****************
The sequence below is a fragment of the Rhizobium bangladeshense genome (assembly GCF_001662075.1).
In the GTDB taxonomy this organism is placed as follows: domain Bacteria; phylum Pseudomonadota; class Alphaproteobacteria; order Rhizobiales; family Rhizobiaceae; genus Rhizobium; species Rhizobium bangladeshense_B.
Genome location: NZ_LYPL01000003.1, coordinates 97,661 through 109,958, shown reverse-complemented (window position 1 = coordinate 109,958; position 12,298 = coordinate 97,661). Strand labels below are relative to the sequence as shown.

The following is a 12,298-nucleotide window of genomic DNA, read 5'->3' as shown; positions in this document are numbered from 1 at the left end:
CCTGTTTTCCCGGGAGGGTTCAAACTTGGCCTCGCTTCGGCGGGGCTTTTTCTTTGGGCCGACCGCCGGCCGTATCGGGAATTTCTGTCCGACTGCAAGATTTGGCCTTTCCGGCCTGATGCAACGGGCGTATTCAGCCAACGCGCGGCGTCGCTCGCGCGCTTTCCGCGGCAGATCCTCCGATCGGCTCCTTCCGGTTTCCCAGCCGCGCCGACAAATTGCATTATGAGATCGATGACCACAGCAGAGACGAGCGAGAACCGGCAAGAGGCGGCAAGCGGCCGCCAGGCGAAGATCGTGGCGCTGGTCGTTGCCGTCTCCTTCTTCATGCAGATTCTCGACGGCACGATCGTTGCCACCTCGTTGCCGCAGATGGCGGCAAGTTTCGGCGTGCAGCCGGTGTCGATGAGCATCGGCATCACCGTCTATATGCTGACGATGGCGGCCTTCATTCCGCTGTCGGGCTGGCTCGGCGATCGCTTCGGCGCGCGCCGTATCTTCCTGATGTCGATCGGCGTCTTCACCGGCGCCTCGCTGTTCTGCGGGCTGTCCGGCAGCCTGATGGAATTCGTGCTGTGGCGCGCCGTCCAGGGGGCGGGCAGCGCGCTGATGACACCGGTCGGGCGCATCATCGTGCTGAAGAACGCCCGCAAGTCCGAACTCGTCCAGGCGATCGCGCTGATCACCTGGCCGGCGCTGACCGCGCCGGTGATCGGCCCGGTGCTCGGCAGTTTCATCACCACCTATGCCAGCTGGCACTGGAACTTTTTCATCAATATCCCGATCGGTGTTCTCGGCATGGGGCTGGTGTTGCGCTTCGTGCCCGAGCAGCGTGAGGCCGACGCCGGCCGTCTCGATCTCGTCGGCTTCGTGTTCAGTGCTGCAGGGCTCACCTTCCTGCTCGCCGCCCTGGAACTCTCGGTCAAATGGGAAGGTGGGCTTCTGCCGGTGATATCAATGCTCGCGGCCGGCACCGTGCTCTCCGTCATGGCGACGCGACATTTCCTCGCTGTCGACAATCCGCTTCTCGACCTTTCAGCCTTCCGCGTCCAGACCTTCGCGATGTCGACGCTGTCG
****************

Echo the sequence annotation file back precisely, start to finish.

The sequence below is a fragment of the Rhizobium bangladeshense genome (assembly GCF_001662075.1).
In the GTDB taxonomy this organism is placed as follows: domain Bacteria; phylum Pseudomonadota; class Alphaproteobacteria; order Rhizobiales; family Rhizobiaceae; genus Rhizobium; species Rhizobium bangladeshense_B.
Genome location: NZ_LYPL01000003.1, coordinates 97,661 through 109,958, shown reverse-complemented (window position 1 = coordinate 109,958; position 12,298 = coordinate 97,661). Strand labels below are relative to the sequence as shown.

The following is a 12,298-nucleotide window of genomic DNA, read 5'->3' as shown; positions in this document are numbered from 1 at the left end:
CCTGTTTTCCCGGGAGGGTTCAAACTTGGCCTCGCTTCGGCGGGGCTTTTTCTTTGGGCCGACCGCCGGCCGTATCGGGAATTTCTGTCCGACTGCAAGATTTGGCCTTTCCGGCCTGATGCAACGGGCGTATTCAGCCAACGCGCGGCGTCGCTCGCGCGCTTTCCGCGGCAGATCCTCCGATCGGCTCCTTCCGGTTTCCCAGCCGCGCCGACAAATTGCATTATGAGATCGATGACCACAGCAGAGACGAGCGAGAACCGGCAAGAGGCGGCAAGCGGCCGCCAGGCGAAGATCGTGGCGCTGGTCGTTGCCGTCTCCTTCTTCATGCAGATTCTCGACGGCACGATCGTTGCCACCTCGTTGCCGCAGATGGCGGCAAGTTTCGGCGTGCAGCCGGTGTCGATGAGCATCGGCATCACCGTCTATATGCTGACGATGGCGGCCTTCATTCCGCTGTCGGGCTGGCTCGGCGATCGCTTCGGCGCGCGCCGTATCTTCCTGATGTCGATCGGCGTCTTCACCGGCGCCTCGCTGTTCTGCGGGCTGTCCGGCAGCCTGATGGAATTCGTGCTGTGGCGCGCCGTCCAGGGGGCGGGCAGCGCGCTGATGACACCGGTCGGGCGCATCATCGTGCTGAAGAACGCCCGCAAGTCCGAACTCGTCCAGGCGATCGCGCTGATCACCTGGCCGGCGCTGACCGCGCCGGTGATCGGCCCGGTGCTCGGCAGTTTCATCACCACCTATGCCAGCTGGCACTGGAACTTTTTCATCAATATCCCGATCGGTGTTCTCGGCATGGGGCTGGTGTTGCGCTTCGTGCCCGAGCAGCGTGAGGCCGACGCCGGCCGTCTCGATCTCGTCGGCTTCGTGTTCAGTGCTGCAGGGCTCACCTTCCTGCTCGCCGCCCTGGAACTCTCGGTCAAATGGGAAGGTGGGCTTCTGCCGGTGATATCAATGCTCGCGGCCGGCACCGTGCTCTCCGTCATGGCGACGCGACATTTCCTCGCTGTCGACAATCCGCTTCTCGACCTTTCAGCCTTCCGCGTCCAGACCTTCGCGATGTCGACGCTGTCG